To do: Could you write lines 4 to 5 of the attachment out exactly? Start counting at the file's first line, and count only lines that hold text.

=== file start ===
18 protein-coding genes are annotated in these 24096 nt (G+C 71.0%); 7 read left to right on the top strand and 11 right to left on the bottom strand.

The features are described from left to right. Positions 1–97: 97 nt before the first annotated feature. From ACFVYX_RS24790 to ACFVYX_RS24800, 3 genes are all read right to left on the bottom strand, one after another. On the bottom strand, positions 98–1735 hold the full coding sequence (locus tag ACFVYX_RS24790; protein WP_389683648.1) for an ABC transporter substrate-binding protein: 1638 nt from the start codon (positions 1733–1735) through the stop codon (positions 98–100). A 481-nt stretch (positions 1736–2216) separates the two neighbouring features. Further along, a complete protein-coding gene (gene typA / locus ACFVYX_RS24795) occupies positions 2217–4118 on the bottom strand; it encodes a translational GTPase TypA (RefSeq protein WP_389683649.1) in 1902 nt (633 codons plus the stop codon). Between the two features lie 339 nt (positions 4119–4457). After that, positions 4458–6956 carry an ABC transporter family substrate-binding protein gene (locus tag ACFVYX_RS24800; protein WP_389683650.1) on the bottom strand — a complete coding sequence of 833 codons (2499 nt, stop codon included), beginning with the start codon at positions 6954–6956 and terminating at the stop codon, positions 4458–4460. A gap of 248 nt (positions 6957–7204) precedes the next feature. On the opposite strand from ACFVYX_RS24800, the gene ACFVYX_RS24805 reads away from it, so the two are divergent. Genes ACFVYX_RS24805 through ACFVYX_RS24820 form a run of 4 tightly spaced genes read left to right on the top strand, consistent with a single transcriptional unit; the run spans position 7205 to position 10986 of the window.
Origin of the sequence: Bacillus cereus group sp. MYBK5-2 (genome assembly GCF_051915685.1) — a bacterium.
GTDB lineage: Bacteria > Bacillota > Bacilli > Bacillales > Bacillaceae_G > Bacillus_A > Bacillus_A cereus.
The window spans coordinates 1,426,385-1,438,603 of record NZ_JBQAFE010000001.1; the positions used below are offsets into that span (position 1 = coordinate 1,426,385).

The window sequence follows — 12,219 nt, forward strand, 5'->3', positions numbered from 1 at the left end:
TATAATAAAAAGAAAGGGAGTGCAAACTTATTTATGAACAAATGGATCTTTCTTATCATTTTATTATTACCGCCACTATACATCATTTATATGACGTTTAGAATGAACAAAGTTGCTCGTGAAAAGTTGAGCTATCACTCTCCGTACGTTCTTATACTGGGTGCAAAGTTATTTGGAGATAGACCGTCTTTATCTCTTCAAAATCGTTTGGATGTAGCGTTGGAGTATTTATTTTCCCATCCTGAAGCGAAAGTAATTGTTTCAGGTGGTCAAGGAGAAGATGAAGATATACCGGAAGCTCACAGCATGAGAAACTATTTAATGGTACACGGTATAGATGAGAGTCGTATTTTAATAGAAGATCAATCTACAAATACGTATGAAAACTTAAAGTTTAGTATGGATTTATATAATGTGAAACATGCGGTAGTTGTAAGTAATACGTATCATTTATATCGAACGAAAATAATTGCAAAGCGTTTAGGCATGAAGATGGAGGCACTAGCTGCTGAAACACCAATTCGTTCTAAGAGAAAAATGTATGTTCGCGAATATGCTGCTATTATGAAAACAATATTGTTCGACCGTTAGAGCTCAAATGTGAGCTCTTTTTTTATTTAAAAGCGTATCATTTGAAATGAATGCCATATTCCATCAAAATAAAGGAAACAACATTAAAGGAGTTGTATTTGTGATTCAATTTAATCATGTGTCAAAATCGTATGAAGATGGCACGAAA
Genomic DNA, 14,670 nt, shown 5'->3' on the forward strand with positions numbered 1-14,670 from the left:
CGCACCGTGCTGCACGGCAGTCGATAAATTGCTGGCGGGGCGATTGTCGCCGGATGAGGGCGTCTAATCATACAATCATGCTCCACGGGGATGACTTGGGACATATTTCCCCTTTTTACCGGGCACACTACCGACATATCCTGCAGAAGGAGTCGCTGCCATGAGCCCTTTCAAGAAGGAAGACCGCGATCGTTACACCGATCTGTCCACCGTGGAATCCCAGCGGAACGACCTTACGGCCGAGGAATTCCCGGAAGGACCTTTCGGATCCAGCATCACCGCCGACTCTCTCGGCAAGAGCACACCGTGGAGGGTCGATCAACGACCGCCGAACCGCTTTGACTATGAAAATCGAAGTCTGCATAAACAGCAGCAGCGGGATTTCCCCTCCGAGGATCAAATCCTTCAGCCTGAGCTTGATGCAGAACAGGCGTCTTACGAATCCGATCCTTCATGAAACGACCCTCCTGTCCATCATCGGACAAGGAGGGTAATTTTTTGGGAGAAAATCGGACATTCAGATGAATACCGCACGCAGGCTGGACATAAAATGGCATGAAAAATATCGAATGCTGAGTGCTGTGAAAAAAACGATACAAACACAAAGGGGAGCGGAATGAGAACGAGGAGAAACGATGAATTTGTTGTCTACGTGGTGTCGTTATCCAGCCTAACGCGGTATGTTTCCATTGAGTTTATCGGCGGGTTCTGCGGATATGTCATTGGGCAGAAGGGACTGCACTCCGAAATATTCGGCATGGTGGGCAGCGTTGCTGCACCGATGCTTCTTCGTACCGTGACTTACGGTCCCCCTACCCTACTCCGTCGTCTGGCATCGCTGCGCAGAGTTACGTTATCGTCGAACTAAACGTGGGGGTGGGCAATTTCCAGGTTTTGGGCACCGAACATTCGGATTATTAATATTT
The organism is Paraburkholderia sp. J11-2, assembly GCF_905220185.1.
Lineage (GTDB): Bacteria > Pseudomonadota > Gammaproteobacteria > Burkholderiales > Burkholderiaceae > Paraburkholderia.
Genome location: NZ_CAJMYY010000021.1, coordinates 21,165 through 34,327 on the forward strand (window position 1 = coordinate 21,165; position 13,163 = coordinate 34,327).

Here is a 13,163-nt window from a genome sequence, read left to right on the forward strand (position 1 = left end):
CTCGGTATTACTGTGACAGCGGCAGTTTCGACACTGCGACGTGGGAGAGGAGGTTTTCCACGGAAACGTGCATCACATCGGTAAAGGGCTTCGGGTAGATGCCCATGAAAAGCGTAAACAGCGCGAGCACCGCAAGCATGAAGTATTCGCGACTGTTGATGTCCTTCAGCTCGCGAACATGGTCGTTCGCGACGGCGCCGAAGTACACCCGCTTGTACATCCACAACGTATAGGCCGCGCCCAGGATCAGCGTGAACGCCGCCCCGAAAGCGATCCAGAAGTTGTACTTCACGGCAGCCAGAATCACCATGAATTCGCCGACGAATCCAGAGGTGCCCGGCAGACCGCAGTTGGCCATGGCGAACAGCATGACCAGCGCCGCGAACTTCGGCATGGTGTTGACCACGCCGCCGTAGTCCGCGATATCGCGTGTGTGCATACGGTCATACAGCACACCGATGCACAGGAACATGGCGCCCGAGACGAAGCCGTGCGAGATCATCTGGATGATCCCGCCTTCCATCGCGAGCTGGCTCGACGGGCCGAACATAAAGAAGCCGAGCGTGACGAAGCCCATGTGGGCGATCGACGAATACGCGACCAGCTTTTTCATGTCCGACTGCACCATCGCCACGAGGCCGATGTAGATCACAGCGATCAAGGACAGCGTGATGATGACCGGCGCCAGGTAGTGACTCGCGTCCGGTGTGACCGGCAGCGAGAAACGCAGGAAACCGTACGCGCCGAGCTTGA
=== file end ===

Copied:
GTDB lineage: Bacteria > Bacillota > Bacilli > Bacillales > Bacillaceae_G > Bacillus_A > Bacillus_A cereus.
The window spans coordinates 1,426,385-1,438,603 of record NZ_JBQAFE010000001.1; the positions used below are offsets into that span (position 1 = coordinate 1,426,385).